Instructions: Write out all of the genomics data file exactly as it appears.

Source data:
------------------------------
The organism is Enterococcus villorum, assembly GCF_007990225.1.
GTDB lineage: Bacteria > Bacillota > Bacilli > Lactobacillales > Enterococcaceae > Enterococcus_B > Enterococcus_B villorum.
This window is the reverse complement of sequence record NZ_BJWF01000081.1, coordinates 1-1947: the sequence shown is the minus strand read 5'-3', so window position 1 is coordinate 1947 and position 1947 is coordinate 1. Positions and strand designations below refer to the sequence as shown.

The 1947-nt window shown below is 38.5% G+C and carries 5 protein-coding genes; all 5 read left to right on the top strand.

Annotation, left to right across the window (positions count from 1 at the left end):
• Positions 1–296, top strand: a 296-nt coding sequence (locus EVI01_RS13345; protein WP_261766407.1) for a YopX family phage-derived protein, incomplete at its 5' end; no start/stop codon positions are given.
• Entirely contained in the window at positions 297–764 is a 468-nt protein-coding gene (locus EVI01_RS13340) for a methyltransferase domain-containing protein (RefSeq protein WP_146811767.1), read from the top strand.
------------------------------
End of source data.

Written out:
The organism is Enterococcus villorum, assembly GCF_007990225.1.
GTDB lineage: Bacteria > Bacillota > Bacilli > Lactobacillales > Enterococcaceae > Enterococcus_B > Enterococcus_B villorum.
This window is the reverse complement of sequence record NZ_BJWF01000081.1, coordinates 1-1947: the sequence shown is the minus strand read 5'-3', so window position 1 is coordinate 1947 and position 1947 is coordinate 1. Positions and strand designations below refer to the sequence as shown.

The 1947-nt window shown below is 38.5% G+C and carries 5 protein-coding genes; all 5 read left to right on the top strand.

Annotation, left to right across the window (positions count from 1 at the left end):
• Positions 1–296, top strand: a 296-nt coding sequence (locus EVI01_RS13345; protein WP_261766407.1) for a YopX family phage-derived protein, incomplete at its 5' end; no start/stop codon positions are given.
• Entirely contained in the window at positions 297–764 is a 468-nt protein-coding gene (locus EVI01_RS13340) for a methyltransferase domain-containing protein (RefSeq protein WP_146811767.1), read from the top strand.